July 15, 2013
Career counselors from colleges and universities across the United State, in Boston this week for the annual conference of the National Career Development Association, visited Northeastern Wednesday afternoon for a standing-room-only site visit hosted by the university’s Career Services office, which consistently receives best-in-the-nation accolades from The Princeton Review.
Northeastern career services professionals showcased the university’s array of programs for students and alumni and offered a number of strategies designed to engage employers. Career counselors and administrators highlighted programs aimed at empowering young job-seekers; helping international students acclimate to the American job market; and connecting students interested in public service with jobs in the nonprofit and government sectors.
“What we do aligns well with the academic side of the university,” said Maria Stein, Northeastern’s associate vice president for university career and co-op services. “It’s about teaching our students to fish, not just handing them a job or throwing them out there unprepared.”
The site visit was one of three held during the NCDA conference; the others took place at Harvard University and the Massachusetts Institute of Technology.
Tina Mello, an associate director in the Career Services office, noted that Northeastern’s annual career fair is far from the only option for job-seeking seniors looking to find the perfect professional match. The Senior Situation, for example, comprises a daylong series of workshops designed to equip students with the information they need to find a job.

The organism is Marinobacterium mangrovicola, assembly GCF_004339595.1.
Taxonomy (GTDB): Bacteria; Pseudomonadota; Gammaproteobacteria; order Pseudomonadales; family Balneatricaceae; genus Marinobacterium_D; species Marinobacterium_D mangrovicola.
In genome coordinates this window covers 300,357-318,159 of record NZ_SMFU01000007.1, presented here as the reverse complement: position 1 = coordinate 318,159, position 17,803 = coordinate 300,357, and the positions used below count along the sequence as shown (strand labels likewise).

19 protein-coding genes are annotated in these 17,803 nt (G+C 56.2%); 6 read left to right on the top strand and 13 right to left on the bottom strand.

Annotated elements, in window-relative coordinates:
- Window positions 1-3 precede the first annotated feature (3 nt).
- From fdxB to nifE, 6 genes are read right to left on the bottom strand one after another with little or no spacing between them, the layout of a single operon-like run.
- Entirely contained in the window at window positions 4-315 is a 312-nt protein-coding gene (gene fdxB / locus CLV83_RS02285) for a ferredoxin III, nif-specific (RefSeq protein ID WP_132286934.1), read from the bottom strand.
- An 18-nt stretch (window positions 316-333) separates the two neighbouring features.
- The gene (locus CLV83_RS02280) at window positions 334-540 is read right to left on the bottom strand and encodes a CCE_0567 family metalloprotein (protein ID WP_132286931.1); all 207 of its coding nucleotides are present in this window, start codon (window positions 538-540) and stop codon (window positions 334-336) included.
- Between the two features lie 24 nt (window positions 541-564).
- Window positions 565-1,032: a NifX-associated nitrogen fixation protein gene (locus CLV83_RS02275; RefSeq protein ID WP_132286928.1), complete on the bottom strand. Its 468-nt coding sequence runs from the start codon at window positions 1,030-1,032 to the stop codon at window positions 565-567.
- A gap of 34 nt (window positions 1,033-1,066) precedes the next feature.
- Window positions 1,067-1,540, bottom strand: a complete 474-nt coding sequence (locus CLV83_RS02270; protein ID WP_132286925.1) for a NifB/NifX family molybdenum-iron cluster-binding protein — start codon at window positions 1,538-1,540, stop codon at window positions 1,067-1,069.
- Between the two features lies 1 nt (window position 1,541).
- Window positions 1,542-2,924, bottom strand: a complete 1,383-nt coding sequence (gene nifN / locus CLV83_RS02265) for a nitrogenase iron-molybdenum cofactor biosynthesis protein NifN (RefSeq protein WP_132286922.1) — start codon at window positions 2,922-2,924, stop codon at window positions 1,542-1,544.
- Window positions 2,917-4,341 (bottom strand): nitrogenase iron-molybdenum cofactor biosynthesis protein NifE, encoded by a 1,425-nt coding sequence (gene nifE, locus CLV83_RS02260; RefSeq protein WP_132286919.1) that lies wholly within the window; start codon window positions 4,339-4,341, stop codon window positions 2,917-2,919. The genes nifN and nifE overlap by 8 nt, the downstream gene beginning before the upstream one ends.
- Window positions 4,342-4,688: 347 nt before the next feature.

Northeastern’s career counselors also provide services tailored specifically to the university’s large pool of international students, who seek guidance at a slightly higher rate than that of the overall student body, explained Ellen Zold Goldman, also an associate director.
Programs for international students focus on resume drafting, entrepreneurship, and solving pesky visa issues. There’s even a workshop for learning how to make office small talk.
The Career Services office relies on data to identify the most in-demand programs and the most successful ways to market them.
Goldman didn’t think the small talk workshop would draw a large turnout, “but boy was I wrong,” she said. “We probably should’ve booked a bigger room.” That success will guide future iterations of the program.
Northeastern’s century-old co-op program has helped build a bond between employers and the university. Career Services works hard to nurture that relationship, a topic of discussion among a panel of recruiters from TJX Companies, Philips, the Peace Corps, and EMC Corporation.
“We’re fortunate that we have a very strong employer network,” Stein said. “If you say Northeastern, employers know what that brings to the table, and that’s a very valuable resource for us.”